The Laba Festival, celebrated on the eighth day of the 12th lunar month, falls on January 18 this year. It is traditionally regarded as the prelude to Spring Festival, kicking off the preparations for the festivities.
The most important custom during the Laba Festival is eating Laba congee. This dish is cooked with a mix of eight ingredients, as eight is a fortuitous number in Chinese culture.
The recipe varies across China depending on regional availability but they usually contain grains or dried ingredients such as rice, glutinous rice, millet, corn, barley, dried dates, dried lotus seeds, dried longan fruit, red beans, peanuts or walnuts.
The Laba Festival is also a major Buddhist holiday. Many temples across China offer free Laba congee to visitors to commemorate Buddha and deliver his blessings. Every year, people line up at temples at dawn to show their devotion and seek good fortune for the coming year.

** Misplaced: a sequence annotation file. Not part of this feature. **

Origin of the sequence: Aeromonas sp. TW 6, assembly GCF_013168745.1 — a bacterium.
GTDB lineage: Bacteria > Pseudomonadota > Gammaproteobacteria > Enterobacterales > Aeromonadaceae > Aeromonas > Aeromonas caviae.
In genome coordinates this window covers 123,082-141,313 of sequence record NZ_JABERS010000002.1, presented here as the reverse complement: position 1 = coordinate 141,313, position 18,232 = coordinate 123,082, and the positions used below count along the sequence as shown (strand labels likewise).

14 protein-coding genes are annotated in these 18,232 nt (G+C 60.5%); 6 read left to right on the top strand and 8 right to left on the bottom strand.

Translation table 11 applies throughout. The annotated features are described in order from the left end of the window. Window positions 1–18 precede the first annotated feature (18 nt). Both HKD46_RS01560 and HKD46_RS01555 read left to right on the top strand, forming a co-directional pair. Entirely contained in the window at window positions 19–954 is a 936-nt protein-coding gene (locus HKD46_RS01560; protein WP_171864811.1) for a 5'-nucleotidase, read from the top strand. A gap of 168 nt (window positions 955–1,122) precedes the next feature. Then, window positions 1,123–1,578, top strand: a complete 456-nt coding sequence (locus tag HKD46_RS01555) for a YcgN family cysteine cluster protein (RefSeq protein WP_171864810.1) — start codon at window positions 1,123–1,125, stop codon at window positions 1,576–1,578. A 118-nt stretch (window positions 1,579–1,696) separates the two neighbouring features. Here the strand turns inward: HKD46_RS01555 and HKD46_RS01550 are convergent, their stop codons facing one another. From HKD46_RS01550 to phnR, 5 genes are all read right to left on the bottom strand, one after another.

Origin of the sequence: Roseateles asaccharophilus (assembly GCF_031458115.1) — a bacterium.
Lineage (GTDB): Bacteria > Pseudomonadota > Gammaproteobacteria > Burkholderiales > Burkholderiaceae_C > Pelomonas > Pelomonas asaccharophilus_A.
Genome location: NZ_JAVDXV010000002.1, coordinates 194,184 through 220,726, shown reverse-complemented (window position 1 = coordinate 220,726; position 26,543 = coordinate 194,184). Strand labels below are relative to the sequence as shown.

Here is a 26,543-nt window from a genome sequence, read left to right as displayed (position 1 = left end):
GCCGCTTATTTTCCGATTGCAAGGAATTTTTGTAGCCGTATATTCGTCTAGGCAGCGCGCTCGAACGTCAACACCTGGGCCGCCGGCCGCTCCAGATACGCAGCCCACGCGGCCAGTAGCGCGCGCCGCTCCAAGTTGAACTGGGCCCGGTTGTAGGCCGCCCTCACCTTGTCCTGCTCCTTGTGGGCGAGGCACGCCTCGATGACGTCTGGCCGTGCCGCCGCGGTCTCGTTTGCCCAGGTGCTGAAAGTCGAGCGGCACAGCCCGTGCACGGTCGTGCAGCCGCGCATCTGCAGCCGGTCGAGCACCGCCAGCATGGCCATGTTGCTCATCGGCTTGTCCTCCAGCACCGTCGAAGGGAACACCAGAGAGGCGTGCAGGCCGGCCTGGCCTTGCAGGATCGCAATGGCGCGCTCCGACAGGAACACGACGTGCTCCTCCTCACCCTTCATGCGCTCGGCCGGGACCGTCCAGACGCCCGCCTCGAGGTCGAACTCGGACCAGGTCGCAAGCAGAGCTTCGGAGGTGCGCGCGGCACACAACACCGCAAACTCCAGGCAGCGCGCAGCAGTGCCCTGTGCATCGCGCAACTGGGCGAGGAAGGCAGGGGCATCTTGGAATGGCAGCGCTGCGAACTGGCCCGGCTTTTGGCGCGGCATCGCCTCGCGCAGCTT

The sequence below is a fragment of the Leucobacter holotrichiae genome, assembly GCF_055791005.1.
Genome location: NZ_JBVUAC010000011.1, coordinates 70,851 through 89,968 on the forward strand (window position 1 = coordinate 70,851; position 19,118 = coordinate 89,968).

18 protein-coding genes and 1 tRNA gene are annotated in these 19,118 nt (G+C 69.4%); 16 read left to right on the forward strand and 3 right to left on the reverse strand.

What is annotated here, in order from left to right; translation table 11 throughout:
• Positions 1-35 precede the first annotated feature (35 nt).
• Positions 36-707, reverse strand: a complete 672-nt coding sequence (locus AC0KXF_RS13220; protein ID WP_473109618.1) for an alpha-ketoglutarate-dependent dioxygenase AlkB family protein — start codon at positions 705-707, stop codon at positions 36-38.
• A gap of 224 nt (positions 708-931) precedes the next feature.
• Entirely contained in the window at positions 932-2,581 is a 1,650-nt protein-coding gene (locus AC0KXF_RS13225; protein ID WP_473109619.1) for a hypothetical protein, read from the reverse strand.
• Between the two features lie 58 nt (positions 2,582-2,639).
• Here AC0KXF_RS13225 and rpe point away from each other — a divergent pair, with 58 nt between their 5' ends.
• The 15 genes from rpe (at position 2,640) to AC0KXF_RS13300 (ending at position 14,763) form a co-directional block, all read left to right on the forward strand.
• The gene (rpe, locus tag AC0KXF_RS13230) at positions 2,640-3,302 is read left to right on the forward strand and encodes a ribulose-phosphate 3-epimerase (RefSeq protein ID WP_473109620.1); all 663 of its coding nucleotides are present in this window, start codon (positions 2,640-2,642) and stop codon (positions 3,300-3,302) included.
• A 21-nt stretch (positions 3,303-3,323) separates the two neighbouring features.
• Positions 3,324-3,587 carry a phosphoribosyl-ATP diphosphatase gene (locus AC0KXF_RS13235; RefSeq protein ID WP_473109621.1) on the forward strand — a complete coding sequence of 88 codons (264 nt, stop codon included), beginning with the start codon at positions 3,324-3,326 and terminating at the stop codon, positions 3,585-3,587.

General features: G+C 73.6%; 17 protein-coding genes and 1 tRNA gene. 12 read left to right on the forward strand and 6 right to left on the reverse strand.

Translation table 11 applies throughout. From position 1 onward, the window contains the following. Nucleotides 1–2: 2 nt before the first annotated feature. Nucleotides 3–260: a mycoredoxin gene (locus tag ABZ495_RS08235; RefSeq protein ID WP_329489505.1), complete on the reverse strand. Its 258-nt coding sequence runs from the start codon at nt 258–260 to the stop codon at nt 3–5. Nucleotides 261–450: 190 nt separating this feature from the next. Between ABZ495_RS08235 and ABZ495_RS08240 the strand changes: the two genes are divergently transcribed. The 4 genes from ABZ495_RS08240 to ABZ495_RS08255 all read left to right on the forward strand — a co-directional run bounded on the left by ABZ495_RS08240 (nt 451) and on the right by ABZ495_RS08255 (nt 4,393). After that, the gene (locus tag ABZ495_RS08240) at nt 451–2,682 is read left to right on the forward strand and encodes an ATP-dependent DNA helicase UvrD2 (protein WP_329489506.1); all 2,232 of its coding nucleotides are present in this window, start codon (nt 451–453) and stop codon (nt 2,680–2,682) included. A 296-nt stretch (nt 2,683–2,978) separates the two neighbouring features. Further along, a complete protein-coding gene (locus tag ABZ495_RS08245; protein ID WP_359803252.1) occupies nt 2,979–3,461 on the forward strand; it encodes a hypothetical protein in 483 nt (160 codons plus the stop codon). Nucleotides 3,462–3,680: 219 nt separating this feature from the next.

In northern China, it is a tradition to soak garlic in vinegar for the Laba Festival to make a dish known as Laba garlic. The garlic turns emerald green after more than 20 days, just in time for Spring Festival. The Laba garlic is then eaten with dumplings on the eve of the Spring Festival.
Laba tofu is a traditional folk snack from Anhui Province seasoned with salt, star anise and chili pepper. The tofu is usually sun-dried or hung up on straw rope in a ventilated room to dry. These special preparations ensure that the tofu will not spoil for three months. It can be eaten alone or stir-fried with meat.
In the central parts of Shaanxi Province, the local tradition for the Laba Festival is to have noodles. In the morning, every household in the region enjoys noodles.
With customs varying across the country, what are you planning to eat at this year’s Laba Festival? Please let us know.